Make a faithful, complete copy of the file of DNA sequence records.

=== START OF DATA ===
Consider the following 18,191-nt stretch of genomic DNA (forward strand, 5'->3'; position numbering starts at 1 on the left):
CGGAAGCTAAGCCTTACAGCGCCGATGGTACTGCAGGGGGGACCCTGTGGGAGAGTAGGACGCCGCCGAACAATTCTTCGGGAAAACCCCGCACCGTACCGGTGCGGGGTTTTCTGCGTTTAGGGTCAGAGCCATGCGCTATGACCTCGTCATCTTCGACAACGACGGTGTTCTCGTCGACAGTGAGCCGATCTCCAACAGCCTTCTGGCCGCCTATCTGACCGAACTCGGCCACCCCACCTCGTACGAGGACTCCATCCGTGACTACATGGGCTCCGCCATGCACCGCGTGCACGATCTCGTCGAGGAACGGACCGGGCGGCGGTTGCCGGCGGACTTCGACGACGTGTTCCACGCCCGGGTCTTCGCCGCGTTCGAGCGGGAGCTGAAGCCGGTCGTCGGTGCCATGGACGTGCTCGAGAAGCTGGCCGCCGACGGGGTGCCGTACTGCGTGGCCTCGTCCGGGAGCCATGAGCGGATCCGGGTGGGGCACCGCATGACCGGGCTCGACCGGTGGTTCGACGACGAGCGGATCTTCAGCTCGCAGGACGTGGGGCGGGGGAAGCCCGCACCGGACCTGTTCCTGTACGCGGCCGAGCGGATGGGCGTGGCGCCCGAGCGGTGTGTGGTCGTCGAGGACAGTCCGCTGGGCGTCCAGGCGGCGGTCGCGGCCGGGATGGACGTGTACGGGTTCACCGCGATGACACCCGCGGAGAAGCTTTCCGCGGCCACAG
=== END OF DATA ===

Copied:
Consider the following 18,191-nt stretch of genomic DNA (forward strand, 5'->3'; position numbering starts at 1 on the left):
CGGAAGCTAAGCCTTACAGCGCCGATGGTACTGCAGGGGGGACCCTGTGGGAGAGTAGGACGCCGCCGAACAATTCTTCGGGAAAACCCCGCACCGTACCGGTGCGGGGTTTTCTGCGTTTAGGGTCAGAGCCATGCGCTATGACCTCGTCATCTTCGACAACGACGGTGTTCTCGTCGACAGTGAGCCGATCTCCAACAGCCTTCTGGCCGCCTATCTGACCGAACTCGGCCACCCCACCTCGTACGAGGACTCCATCCGTGACTACATGGGCTCCGCCATGCACCGCGTGCACGATCTCGTCGAGGAACGGACCGGGCGGCGGTTGCCGGCGGACTTCGACGACGTGTTCCACGCCCGGGTCTTCGCCGCGTTCGAGCGGGAGCTGAAGCCGGTCGTCGGTGCCATGGACGTGCTCGAGAAGCTGGCCGCCGACGGGGTGCCGTACTGCGTGGCCTCGTCCGGGAGCCATGAGCGGATCCGGGTGGGGCACCGCATGACCGGGCTCGACCGGTGGTTCGACGACGAGCGGATCTTCAGCTCGCAGGACGTGGGGCGGGGGAAGCCCGCACCGGACCTGTTCCTGTACGCGGCCGAGCGGATGGGCGTGGCGCCCGAGCGGTGTGTGGTCGTCGAGGACAGTCCGCTGGGCGTCCAGGCGGCGGTCGCGGCCGGGATGGACGTGTACGGGTTCACCGCGATGACACCCGCGGAGAAGCTTTCCGCGGCCACAG